of "longer-term challenges." If in Guatemala "more
people are unemployed, and more people now eat out of garbage
dumps, than ever in memory," if the army maintains its vicious
and murderous regime, if the military and super-rich who rule
behind a thin civilian facade persist in what the Catholic bishops
call the "inhuman and merciless" abuse of the impoverished
peasants, then it must be a reflection of their inherent worthlessness.
Surely no respectable person could imagine that the United States
might share some responsibility for instituting and maintaining
this charnel house.
The practice is virtually a literary convention.
Reporting the Bosch-Balaguer 1990 election campaign in the Dominican
Republic, Howard French tells us that Juan Bosch, "a lifelong
Marxist," "was removed from office in a military coup
shortly after winning the country's first free elections, in 1963,"
and that his rival, Joaquin Balaguer, defeated Bosch in the 1966
presidential election. Omitted are a few pertinent facts, among
them: that there had been no prior free elections because of repeated
US interventions, including long support for the murderer and
torturer Trujillo until he began to interfere with US interests;
that the "lifelong Marxist" advocated policies similar
to those of the Kennedy Democrats; that the US was instrumental
in undermining him and quickly backed the new military regime;
that when the populace arose to restore constitutional rule in
1965, the US sent 23,000 troops on utterly fraudulent pretexts
to avert the threat of democracy, establishing the standard regime
of death squads, torture, repression, slave labor conditions,
increase in poverty and malnutrition, vast emigration, and wonderful
opportunities for its own investors, and tolerating the "free
election" of 1966 only when the playing field had been leveled
by ample terror.
Even such major atrocities as the slaughter
in Cambodia that the US conducted and presided over in the early
1970s have faded quietly away. As a matter of routine, when the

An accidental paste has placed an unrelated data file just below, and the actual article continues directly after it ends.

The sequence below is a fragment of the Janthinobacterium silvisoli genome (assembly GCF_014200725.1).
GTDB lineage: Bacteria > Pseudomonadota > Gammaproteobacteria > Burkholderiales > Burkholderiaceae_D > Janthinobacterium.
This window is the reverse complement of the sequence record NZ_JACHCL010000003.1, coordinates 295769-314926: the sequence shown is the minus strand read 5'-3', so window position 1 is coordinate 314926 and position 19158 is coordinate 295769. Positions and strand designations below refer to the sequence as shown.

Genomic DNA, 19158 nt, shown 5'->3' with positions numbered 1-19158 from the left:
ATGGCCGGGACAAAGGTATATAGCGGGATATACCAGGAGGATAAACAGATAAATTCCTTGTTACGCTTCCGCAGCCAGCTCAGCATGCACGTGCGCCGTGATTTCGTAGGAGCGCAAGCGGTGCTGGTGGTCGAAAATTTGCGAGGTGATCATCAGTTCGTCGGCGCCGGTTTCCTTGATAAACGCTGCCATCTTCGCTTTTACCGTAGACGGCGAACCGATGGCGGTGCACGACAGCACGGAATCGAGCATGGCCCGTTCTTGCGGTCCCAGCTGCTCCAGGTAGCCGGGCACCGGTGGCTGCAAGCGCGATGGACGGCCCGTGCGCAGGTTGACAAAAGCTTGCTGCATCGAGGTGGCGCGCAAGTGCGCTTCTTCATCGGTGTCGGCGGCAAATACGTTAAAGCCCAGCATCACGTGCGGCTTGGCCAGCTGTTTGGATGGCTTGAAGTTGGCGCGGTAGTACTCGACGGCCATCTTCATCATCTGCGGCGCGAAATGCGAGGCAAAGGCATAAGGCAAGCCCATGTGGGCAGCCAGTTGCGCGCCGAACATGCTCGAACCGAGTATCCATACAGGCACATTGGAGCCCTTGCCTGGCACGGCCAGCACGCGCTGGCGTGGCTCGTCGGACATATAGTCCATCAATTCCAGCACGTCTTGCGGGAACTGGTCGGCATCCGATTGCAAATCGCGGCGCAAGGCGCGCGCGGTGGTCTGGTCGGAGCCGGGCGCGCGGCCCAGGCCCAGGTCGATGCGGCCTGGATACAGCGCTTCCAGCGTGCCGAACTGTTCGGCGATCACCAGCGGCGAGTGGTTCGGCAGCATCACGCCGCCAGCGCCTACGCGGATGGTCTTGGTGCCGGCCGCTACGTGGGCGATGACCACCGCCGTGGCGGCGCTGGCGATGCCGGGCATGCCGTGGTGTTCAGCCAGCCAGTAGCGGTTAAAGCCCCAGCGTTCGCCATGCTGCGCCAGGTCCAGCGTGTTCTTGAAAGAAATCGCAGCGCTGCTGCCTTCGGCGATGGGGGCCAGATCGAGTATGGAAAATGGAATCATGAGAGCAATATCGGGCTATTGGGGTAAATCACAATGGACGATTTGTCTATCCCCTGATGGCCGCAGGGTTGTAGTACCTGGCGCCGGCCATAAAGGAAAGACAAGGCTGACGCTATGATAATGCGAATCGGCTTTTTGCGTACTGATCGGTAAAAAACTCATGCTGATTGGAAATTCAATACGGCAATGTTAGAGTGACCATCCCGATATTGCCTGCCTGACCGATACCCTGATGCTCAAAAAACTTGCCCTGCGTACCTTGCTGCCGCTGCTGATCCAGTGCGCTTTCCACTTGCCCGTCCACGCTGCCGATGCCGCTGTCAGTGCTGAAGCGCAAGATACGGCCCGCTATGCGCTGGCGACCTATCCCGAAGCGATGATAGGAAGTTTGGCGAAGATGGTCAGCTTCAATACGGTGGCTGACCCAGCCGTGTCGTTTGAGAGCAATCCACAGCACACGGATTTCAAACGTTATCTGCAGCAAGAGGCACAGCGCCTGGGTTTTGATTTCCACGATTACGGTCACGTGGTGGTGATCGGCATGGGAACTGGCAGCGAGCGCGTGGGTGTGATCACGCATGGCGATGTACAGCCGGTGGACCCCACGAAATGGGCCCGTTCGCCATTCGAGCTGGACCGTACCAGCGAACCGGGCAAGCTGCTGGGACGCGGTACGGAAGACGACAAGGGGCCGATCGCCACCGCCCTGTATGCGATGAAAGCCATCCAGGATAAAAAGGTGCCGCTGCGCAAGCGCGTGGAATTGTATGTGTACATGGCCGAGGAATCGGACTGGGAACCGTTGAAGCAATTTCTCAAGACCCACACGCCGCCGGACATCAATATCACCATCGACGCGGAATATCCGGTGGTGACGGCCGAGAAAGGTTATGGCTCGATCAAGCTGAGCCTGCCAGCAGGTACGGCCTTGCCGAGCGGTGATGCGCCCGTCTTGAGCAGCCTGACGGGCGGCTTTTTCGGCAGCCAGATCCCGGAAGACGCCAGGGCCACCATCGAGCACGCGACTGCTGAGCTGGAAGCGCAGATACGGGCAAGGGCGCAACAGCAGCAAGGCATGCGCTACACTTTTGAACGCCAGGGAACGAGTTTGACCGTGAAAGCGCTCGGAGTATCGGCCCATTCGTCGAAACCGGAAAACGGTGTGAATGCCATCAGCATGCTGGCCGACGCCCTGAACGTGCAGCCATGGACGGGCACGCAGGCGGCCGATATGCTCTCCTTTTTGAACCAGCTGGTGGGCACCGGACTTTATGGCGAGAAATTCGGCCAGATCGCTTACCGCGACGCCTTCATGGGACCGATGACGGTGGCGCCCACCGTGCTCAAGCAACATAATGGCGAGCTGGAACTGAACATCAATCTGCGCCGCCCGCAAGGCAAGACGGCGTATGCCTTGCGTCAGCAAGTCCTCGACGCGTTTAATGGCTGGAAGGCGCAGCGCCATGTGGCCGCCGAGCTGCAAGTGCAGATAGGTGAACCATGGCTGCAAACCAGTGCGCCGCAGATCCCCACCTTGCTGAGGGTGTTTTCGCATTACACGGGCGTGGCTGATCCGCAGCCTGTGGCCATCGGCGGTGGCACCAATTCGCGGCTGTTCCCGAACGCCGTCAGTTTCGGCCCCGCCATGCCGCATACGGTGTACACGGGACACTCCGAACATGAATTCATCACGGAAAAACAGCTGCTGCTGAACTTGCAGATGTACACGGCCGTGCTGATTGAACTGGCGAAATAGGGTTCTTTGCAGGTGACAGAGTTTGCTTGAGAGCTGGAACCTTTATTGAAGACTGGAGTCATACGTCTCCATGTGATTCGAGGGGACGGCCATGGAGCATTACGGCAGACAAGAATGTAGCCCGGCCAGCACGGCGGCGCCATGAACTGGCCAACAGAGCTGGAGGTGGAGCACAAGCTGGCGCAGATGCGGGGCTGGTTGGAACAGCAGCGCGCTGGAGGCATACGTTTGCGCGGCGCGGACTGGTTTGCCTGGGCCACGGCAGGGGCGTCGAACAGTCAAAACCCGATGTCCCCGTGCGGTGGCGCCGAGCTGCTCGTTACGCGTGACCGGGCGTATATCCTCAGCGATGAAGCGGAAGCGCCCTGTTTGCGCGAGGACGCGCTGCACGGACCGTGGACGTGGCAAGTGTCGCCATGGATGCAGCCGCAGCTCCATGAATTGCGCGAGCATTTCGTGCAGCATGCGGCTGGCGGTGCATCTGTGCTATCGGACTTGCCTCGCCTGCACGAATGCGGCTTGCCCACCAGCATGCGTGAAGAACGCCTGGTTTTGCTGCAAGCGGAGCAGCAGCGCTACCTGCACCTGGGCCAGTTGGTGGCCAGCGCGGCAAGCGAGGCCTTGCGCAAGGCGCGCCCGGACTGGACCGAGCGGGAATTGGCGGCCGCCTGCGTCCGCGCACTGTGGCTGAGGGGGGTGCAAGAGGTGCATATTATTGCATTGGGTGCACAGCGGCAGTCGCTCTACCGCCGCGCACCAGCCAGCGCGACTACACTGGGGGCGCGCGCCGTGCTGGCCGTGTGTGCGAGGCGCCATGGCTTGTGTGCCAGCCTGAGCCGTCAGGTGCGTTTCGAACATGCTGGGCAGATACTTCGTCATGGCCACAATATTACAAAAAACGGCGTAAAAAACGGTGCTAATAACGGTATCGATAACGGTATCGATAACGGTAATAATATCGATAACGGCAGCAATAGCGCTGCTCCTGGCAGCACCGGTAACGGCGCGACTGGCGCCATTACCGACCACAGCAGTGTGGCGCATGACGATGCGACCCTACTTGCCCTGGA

New York Times reviews the horror story of Cambodia, it begins
in April 1975, under the heading "The Cambodia Ordeal: A
Country Bleeds for 15 Years." No one bled, apparently, from
the time of the first sustained US bombings in March 1969 through
April 1975, when 600,000 people were killed, according to CIA
The moral cowardice would be stunning,
if it were not such a routine feature of intellectual life.
Returning to Central America, a decade
ago there were glimmerings of hope for constructive change. In
Guatemala, peasants and workers were organizing to challenge one
of the most primitive oligarchies on the face of the earth. In
El Salvador, Church-based self-help groups, unions, peasant associations
and other popular organizations were offering a way for the general
population to escape grinding poverty and repression and to begin
to take some control of their lives and fate. In Nicaragua, the
tyranny that had served as the base for US power in the region
for decades was overthrown in 1979, leaving the country in ruins,
littered with 40,000 corpses, the treasury robbed, the economy
devastated. But the National Guard was driven out and new popular
forces were mobilized. Here too there was hope for a better future,
and it was realized to a surprising degree, despite extreme adversity,
in the early years.
The Reagan Administration and its liberal
Democrat and media accomplices can take credit for having reduced
these hopes to ashes. That is a rare accomplishment, for which
history will assign them their proper place, if there is ever
an honest accounting.
With regard to the political system, the Reagan era represents
a significant advance in capitalist democracy. For eight years,
the US government functioned virtually without a chief executive.
That is an important fact. It is quite unfair to assign to Ronald
Reagan, the person, much responsibility for the policies enacted
in his name. Despite the efforts of the educated classes to invest
the proceedings with the required dignity, it was hardly a secret
that Reagan had only the vaguest conception of the policies of
his Administration and, if not properly programmed by his staff,
regularly produced statements that would have been an embarrassment,
were anyone to have taken them seriously. The question that dominated
the Iran-Contra hearings-did Reagan know, or remember, what the
policy of his Administration had been? - was hardly a serious
one. The pretense to the contrary was simply part of the cover-up
operation; and the lack of public interest over revelations that
Reagan was engaged in illegal aid to the Contras during a period
when-he later informed Congress-he knew nothing about it, betrays
a certain realism.
Reagan's duty was to smile, to read from